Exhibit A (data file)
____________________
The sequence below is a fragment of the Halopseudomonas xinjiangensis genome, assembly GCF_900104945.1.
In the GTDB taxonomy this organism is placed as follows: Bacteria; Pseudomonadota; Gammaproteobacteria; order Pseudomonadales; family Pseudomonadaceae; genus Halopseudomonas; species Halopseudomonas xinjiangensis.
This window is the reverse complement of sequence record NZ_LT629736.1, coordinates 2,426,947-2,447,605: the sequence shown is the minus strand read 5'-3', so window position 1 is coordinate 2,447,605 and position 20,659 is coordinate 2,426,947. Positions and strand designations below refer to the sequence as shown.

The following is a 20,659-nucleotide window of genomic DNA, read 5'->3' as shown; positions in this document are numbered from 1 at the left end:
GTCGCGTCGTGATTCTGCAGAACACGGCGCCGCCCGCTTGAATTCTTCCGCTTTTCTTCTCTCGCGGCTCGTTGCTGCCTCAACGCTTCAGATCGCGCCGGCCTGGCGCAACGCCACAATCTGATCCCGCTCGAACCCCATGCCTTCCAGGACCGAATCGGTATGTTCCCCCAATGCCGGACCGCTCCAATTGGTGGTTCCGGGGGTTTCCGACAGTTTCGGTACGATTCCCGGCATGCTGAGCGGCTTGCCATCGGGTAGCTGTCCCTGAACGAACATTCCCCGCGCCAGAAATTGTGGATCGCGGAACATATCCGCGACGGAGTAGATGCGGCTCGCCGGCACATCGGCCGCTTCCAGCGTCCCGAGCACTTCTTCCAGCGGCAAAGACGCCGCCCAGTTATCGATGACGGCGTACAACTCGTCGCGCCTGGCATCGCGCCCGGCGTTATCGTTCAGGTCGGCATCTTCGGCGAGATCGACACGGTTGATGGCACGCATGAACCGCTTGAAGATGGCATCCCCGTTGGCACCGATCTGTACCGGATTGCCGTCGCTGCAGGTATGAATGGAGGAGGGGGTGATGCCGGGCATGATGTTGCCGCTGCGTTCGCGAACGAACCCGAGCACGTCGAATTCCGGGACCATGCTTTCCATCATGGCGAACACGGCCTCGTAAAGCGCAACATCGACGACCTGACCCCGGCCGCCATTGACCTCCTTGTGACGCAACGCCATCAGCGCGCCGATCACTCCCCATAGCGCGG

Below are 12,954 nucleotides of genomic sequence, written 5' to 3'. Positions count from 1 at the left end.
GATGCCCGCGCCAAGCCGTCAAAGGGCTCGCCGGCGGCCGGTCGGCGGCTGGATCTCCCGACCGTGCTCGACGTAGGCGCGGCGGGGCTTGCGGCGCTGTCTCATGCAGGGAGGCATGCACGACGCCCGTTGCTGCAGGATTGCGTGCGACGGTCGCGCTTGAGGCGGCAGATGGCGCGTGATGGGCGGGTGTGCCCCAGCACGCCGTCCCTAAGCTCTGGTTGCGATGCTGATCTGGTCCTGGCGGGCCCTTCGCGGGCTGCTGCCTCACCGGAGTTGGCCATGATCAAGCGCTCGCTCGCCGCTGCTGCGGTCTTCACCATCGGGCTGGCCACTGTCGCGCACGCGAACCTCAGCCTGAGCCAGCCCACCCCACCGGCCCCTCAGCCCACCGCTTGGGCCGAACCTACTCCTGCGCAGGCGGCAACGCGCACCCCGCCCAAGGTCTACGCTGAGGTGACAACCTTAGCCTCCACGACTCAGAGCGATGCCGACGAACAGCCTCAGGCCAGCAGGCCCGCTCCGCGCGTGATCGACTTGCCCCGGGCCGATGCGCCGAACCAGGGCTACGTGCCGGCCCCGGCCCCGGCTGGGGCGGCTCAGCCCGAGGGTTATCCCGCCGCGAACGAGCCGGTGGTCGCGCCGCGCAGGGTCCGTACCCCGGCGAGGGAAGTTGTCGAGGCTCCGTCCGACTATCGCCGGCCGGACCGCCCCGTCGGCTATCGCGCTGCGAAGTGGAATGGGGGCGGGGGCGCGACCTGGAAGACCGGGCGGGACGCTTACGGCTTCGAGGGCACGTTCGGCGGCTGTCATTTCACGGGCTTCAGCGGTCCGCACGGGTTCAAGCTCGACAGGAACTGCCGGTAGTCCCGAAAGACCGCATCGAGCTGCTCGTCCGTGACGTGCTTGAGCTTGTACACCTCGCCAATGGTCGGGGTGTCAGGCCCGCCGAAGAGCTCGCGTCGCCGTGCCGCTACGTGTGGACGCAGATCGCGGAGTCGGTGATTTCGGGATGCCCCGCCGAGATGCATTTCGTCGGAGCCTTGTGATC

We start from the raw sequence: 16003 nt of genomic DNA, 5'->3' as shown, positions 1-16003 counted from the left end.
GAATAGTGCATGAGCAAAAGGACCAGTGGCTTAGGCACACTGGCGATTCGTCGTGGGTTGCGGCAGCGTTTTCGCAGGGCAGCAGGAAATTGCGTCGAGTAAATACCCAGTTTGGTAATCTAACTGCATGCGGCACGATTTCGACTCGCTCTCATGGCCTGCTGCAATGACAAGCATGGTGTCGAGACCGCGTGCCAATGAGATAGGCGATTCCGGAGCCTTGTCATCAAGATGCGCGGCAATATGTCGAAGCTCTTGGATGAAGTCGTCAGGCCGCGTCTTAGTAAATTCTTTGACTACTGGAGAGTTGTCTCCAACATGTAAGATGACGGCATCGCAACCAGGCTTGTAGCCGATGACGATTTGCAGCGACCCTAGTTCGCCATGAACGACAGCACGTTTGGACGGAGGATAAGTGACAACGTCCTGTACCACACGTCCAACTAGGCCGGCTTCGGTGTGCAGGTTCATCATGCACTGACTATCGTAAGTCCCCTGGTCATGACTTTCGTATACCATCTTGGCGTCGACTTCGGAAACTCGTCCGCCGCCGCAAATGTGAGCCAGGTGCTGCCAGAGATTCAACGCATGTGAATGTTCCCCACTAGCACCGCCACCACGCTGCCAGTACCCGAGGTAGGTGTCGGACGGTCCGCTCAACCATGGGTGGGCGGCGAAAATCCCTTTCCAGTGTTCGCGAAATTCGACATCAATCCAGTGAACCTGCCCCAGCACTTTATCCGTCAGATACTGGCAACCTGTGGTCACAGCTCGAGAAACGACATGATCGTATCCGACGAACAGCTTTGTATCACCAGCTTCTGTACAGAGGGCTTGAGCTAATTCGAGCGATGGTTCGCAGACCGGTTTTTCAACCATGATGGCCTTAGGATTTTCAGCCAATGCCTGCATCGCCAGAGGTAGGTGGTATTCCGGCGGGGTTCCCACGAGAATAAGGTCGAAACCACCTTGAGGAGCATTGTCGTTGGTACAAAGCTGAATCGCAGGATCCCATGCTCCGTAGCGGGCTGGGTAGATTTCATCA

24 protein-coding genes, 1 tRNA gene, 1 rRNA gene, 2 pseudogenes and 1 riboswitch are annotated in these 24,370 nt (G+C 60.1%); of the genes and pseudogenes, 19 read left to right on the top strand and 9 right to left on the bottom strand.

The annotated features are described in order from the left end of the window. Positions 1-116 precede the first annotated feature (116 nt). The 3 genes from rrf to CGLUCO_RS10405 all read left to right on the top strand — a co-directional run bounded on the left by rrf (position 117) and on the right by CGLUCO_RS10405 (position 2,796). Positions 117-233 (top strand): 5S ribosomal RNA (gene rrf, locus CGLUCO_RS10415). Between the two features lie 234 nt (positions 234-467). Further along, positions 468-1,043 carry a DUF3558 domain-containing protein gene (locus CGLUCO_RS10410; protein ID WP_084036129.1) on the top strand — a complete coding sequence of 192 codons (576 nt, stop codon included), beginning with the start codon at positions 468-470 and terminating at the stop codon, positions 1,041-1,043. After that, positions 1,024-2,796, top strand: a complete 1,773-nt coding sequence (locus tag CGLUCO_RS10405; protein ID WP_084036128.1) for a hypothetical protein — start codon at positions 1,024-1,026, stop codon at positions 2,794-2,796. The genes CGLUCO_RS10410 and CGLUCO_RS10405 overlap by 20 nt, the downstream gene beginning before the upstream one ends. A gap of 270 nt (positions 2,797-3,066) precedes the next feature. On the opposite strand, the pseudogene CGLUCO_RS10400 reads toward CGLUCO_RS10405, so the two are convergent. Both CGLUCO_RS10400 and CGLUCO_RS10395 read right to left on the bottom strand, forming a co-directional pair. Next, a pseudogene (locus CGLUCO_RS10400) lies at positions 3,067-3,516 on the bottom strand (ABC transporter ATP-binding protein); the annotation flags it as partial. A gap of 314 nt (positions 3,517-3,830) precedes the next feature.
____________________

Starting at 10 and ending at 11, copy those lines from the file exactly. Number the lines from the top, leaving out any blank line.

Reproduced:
24 protein-coding genes, 1 tRNA gene, 1 rRNA gene, 2 pseudogenes and 1 riboswitch are annotated in these 24,370 nt (G+C 60.1%); of the genes and pseudogenes, 19 read left to right on the top strand and 9 right to left on the bottom strand.

The annotated features are described in order from the left end of the window. Positions 1-116 precede the first annotated feature (116 nt). The 3 genes from rrf to CGLUCO_RS10405 all read left to right on the top strand — a co-directional run bounded on the left by rrf (position 117) and on the right by CGLUCO_RS10405 (position 2,796). Positions 117-233 (top strand): 5S ribosomal RNA (gene rrf, locus CGLUCO_RS10415). Between the two features lie 234 nt (positions 234-467). Further along, positions 468-1,043 carry a DUF3558 domain-containing protein gene (locus CGLUCO_RS10410; protein ID WP_084036129.1) on the top strand — a complete coding sequence of 192 codons (576 nt, stop codon included), beginning with the start codon at positions 468-470 and terminating at the stop codon, positions 1,041-1,043. After that, positions 1,024-2,796, top strand: a complete 1,773-nt coding sequence (locus tag CGLUCO_RS10405; protein ID WP_084036128.1) for a hypothetical protein — start codon at positions 1,024-1,026, stop codon at positions 2,794-2,796. The genes CGLUCO_RS10410 and CGLUCO_RS10405 overlap by 20 nt, the downstream gene beginning before the upstream one ends. A gap of 270 nt (positions 2,797-3,066) precedes the next feature. On the opposite strand, the pseudogene CGLUCO_RS10400 reads toward CGLUCO_RS10405, so the two are convergent. Both CGLUCO_RS10400 and CGLUCO_RS10395 read right to left on the bottom strand, forming a co-directional pair. Next, a pseudogene (locus CGLUCO_RS10400) lies at positions 3,067-3,516 on the bottom strand (ABC transporter ATP-binding protein); the annotation flags it as partial. A gap of 314 nt (positions 3,517-3,830) precedes the next feature.